You order medication infrequently, and need medication on the day more often. It’s also worth noting that if you pay for prescriptions and save your payment details with your nominated pharmacy, you could be charged automatically when your GP sends a prescription through.

To nominate an online pharmacy

You can ask your GP, use the NHS prescriptions app, or most online pharmacies allow you to nominate them through their website. When choosing an online pharmacy, make sure that it is reputable and properly licenced, the NHS guide to ordering prescriptions online is here: https://www.nhs.uk/using-the-nhs/nhs-services/pharmacies/how-to-order-repeat-prescriptions-online/ .

NHS-listed online pharmacies:

Boots (free delivery in England only) (https://www.boots.com/online/pharmacy/)

Echo by Lloyds (https://www.echo.co.uk/)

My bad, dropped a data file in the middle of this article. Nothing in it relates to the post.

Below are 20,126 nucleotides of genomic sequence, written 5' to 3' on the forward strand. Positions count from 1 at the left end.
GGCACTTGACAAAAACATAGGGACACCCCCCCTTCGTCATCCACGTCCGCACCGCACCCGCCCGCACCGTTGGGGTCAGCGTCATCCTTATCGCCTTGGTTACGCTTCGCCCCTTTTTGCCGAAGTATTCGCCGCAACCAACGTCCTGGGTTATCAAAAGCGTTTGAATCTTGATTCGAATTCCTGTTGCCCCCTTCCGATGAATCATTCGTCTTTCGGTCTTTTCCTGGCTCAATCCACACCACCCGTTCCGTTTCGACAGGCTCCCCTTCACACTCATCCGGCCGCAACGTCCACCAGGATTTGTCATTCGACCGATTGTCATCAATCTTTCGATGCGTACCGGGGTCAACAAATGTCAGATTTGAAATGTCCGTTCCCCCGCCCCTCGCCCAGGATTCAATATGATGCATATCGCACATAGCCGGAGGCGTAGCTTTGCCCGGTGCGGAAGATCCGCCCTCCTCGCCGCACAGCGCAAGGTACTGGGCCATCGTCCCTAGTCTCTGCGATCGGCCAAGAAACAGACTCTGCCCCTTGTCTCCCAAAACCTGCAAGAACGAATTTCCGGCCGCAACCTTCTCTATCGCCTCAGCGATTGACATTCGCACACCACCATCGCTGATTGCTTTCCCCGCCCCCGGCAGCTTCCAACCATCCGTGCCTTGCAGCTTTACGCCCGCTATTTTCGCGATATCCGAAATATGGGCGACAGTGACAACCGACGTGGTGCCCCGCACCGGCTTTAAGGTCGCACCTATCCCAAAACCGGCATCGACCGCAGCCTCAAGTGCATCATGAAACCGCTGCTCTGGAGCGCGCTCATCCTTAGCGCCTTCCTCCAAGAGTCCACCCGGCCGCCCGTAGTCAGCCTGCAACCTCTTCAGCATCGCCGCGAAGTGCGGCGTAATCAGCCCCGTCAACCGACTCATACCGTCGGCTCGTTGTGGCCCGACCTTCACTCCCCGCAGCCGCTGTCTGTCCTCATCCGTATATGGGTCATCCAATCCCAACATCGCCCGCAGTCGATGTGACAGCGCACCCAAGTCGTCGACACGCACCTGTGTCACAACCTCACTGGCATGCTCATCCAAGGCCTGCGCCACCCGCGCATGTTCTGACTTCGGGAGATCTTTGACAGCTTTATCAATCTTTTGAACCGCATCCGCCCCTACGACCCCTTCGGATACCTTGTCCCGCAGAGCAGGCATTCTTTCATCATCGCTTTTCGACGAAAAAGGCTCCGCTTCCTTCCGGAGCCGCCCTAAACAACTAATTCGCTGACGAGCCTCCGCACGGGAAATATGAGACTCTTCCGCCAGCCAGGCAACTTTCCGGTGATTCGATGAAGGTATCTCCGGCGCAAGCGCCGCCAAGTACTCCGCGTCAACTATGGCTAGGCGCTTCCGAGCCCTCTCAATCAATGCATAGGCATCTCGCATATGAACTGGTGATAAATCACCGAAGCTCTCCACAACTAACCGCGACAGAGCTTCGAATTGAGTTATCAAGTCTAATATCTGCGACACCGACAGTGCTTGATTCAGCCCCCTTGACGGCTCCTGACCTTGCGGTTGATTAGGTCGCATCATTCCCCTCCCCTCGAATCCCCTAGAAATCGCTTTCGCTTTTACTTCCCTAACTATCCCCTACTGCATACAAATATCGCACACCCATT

Pharmacy2U (https://www.pharmacy2u.co.uk/)

Health, Lifestyle

Wrist Splints Review

My recommendations for wrist supports to prevent subluxation and clenching at night.

I have a pain response where I tightly clench my fist and arm in my sleep. This causes my wrist to sublux (joint pops partially out) and stretches and irritates my median nerve, which was damaged in an accident. Both of these things cause more pain and perpetuate the cycle so a year ago my doctor recommended wearing a wrist splint at night to prevent these things from happening.

Recently I had to replace my splint and was a bit bewildered by all the different options, so I have tested and reviewed six supports below. All the splints cover the palm and include a metal bar up the inside of the wrist and bent into the palm. It’s more comfortable than it sounds and the bar helps to stop the fist from folding in towards the arm. When putting a splint on I clench my fist and arm muscles with my arm straight so that I won’t make the splint too tight or restrictive.